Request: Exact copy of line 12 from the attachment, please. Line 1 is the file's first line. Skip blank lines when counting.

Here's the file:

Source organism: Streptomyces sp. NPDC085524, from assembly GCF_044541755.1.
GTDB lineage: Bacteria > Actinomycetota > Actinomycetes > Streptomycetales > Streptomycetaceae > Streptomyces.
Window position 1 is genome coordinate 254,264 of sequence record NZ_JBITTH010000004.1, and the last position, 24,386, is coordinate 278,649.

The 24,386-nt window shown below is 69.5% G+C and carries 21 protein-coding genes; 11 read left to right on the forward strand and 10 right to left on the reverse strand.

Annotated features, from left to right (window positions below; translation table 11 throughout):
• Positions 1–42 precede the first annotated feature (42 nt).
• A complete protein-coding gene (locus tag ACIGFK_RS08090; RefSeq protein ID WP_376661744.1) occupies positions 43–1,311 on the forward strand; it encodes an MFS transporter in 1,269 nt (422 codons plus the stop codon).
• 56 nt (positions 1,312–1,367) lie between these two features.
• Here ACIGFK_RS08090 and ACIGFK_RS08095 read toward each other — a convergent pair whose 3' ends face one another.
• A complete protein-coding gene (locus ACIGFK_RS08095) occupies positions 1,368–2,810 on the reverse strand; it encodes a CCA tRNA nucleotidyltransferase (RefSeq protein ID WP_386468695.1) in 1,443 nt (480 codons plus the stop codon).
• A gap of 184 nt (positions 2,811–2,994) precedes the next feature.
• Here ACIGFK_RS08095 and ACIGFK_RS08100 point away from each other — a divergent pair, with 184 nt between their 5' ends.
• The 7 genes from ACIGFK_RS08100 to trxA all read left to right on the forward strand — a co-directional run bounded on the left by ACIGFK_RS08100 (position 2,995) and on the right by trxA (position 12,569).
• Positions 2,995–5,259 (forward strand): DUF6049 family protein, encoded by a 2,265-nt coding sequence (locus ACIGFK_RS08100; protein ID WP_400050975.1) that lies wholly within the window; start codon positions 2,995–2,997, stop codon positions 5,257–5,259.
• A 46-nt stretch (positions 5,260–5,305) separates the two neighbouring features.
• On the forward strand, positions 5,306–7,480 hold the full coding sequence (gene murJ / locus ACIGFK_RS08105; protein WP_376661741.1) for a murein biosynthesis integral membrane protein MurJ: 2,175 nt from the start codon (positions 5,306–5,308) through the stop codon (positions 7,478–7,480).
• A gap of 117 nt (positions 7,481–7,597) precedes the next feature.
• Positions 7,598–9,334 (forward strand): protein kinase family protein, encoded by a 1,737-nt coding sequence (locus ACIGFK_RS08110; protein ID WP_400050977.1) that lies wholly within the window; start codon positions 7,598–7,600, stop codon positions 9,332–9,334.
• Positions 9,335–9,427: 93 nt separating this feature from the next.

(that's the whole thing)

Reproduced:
• Here ACIGFK_RS08095 and ACIGFK_RS08100 point away from each other — a divergent pair, with 184 nt between their 5' ends.